The defendants' pending motion for summary judgment argues that the search for records responsive to the plaintiff's request was adequate, Defs.' Mem. Supp. Defs.' Mot. Summ. J. (" Defs.' Mem." ) at 3-9, ECF No. 15-1, and that records were properly withheld under Exemptions 5, id. at 9-16, 6, and 7E, id. at 17-19. In its cross-motion for partial summary judgment, the plaintiff " elected not to challenge the reasonableness of the searches and a majority of the withholdings," but contends that DHS is improperly withholding two records, which are listed as Documents 6 and 7 on the Vaughn index produced with DHS' first interim response on February 27, 2013. Pl.'s Mem. at 5; see also Vaughn Index, DHS First Release at 2, ECF No. 15-5. DHS subsequently submitted an updated Vaughn Index, see Pl.'s Mem. at 7 n.1; id. Ex. A at 3-4 (" Updated Vaughn Index" ), which provides additional detail regarding the justification for the withholding of Documents 6 and 7.[4]


As noted, the plaintiff is challenging the withholding by DHS of only two documents. According to the Updated Vaughn Index and a supplemental declaration submitted by the Acting General Counsel of DHS, Document 6 is a four-page, single-spaced memorandum, dated June 14, 2012, for Secretary Napolitano from DHS General Counsel Ivan Fong titled " Authority to Exercise Deferred Action for a Discrete Class of Individuals." See Updated Vaughn Index at 3; Sandweg Decl. ¶ 7. This record was withheld in full under Exemption 5 " to protect from disclosure deliberative communications and privileged attorney-client communication regarding the adoption of a new departmental policy pertaining to the Deferred Action Process." Updated Vaughn Index at 3. It is undisputed that Document 6 is a " summary of a White Paper on Deferred Action" that " discusses in detail,

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the Secretaries [sic] authority to grant deferred action." Id ; see also Sandweg Decl. ¶ 7 (indicating that document 6 summarizes document 7); Pl.'s Mem. at 8 (" Document 6 is a summary of Document 7." ).

Document 7, also dated June 14, 2012, is described in the Updated Vaughn Index and supplemental declaration as a 21-page white paper on deferred action. Updated Vaughn Index at 3-4; Sandweg Decl. ¶ 7.[5] This White Paper was authored by DHS' Office of General Counsel and was withheld in full under Exemption 5 because it contained " deliberative communications and privileged attorney-client communication." Updated Vaughn Index at 4; see also Sandweg Decl. ¶ ¶ 7-11. The document " outlines the Secretaries [sic] general authority to exercise prosecutorial discretion as part of her charge to enforce the immigration laws." Updated Vaughn Index at 4.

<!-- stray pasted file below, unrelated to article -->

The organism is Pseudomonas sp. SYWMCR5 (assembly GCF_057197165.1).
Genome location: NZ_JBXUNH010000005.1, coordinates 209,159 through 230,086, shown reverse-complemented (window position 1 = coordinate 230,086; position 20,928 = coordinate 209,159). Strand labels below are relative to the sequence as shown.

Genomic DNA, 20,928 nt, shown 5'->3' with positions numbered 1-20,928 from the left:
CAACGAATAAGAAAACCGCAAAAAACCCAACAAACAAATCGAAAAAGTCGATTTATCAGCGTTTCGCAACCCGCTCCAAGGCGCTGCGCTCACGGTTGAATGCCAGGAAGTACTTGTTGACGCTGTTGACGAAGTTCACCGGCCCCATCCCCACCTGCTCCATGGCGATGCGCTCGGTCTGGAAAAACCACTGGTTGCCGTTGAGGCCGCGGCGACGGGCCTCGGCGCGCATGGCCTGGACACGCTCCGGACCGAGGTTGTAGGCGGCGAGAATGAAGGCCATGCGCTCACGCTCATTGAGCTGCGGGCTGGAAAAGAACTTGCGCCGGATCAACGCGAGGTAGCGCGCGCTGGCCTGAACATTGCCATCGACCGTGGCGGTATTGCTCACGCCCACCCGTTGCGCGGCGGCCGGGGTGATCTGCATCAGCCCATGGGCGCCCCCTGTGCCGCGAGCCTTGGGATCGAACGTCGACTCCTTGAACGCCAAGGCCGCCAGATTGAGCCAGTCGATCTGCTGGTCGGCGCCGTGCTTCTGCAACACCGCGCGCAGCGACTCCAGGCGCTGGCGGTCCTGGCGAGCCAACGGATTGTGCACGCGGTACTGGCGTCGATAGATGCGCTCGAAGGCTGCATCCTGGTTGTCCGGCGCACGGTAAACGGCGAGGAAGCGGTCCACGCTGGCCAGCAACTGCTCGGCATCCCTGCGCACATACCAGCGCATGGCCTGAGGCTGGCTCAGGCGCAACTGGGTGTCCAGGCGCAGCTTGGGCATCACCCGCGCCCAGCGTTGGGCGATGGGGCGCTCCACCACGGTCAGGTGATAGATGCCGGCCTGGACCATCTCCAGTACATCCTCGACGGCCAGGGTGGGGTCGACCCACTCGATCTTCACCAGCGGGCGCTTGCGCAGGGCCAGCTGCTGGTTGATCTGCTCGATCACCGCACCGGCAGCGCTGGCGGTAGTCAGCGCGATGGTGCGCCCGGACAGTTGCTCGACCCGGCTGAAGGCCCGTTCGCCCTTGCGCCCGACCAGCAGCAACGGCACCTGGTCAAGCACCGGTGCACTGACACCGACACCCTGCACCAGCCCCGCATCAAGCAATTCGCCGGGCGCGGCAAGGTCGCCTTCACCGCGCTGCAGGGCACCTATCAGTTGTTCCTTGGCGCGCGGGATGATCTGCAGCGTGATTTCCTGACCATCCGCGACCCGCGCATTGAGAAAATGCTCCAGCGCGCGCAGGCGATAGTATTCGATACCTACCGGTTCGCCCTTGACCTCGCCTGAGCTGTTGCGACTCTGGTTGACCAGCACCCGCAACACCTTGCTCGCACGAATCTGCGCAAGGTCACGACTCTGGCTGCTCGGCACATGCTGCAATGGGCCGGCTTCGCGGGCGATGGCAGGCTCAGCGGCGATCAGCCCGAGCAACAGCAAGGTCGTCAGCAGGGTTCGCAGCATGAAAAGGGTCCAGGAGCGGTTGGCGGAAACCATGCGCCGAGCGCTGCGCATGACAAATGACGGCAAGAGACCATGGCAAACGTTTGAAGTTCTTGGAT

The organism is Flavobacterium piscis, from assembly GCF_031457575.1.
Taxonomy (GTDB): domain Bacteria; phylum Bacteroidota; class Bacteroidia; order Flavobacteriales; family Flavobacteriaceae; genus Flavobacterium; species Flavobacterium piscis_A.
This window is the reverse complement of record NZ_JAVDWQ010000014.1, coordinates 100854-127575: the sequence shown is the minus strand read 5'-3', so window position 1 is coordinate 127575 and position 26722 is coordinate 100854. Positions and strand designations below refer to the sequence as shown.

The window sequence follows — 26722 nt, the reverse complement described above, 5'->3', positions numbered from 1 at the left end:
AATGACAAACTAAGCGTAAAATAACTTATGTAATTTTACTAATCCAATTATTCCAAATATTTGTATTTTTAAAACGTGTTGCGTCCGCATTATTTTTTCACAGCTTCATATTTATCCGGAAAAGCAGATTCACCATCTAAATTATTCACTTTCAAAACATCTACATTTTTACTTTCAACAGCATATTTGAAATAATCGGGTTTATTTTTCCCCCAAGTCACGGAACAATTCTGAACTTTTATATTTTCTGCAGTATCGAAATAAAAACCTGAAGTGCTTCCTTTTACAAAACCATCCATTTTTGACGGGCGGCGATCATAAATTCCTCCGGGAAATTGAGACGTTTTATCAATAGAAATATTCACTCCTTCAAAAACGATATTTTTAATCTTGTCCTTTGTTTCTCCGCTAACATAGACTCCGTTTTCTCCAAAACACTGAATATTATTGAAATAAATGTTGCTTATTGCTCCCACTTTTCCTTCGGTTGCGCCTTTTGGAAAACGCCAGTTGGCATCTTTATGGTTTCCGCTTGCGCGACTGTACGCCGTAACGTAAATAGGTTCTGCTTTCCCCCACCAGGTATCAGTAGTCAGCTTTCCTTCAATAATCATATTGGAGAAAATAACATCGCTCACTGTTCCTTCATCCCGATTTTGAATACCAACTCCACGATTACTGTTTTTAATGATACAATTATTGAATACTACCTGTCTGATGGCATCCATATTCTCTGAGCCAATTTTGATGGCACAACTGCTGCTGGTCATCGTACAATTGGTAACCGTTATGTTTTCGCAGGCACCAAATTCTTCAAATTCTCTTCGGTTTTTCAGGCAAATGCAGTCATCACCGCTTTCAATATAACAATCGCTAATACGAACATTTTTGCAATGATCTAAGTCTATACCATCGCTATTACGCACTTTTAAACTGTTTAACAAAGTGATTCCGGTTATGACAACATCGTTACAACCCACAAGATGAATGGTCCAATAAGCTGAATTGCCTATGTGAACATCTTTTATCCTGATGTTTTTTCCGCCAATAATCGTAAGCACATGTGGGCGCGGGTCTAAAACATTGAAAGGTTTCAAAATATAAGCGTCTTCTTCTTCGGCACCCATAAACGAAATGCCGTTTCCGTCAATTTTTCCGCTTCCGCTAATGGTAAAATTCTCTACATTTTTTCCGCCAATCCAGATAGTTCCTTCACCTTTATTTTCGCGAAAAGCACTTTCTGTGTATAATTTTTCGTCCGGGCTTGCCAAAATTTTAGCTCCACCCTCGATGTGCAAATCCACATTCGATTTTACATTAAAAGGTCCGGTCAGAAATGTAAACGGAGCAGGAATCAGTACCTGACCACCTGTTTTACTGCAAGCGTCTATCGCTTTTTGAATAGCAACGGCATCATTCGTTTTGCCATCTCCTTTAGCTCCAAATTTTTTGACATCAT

Both documents are marked " PRIVILEGED ATTORNEY-CLIENT COMMUNICATION," Sandweg Decl. ¶ 6, and " PREDECISIONAL AND DELIBERATIVE," id. ¶ 11, and both discuss the DHS Secretary's " authority to exercise deferred action" using " legal issues, relevant case law, assessments of judicial review, statutory responsibilities, legal authority to enforce immigration laws, and options to reduce legal risk." Id. ¶ 7. Both documents were created and submitted to the Secretary of DHS in response to " the Secretary's request for legal advice from DHS's Office of the General Counsel (OGC), and were intended as confidential legal advice." Id. ¶ 8. The documents were " concurrent with" and " part of a discussion about potential approaches to the proposed deferred action policy and legal considerations." Id. ¶ 11. The issues " were being considered by Senior Department officials," id. ¶ 11, and " helped to inform and guide the Secretary in arriving at the final decision." Id. ¶ 12. The plaintiff seeks release of these two documents on grounds that they are improperly withheld under Exemption 5 or, in the alternative, asks the Court to conduct in camera review of the documents before ruling on DHS' exemption claim. Pl.'s Mem. at 8-13.



Congress enacted the FOIA to promote transparency across the government and " 'permit access to official information long shielded unnecessarily from public view.' " Milner v. U.S. Dep't of the Navy, 562 U.S. 562, 131 S.Ct. 1259, 1262, 179 L.Ed.2d 268 (2011) (quoting EPA v. Mink, 410 U.S. 73, 80, 93 S.Ct. 827, 35 L.Ed.2d 119 (1973)). The Supreme Court has explained that the FOIA is " a means for citizens to know 'what their Government is up to.' This phrase should not be dismissed as a convenient formalism. It defines a structural necessity in a real democracy." Nat'l Archives & Records Admin. v. Favish, 541 U.S. 157, 171-72, 124 S.Ct. 1570, 158 L.Ed.2d 319 (2004) (citation and internal quotation marks omitted). " The basic purpose of FOIA is to ensure an informed citizenry, vital to the functioning of a democratic society, needed to check against corruption and to hold the governors ...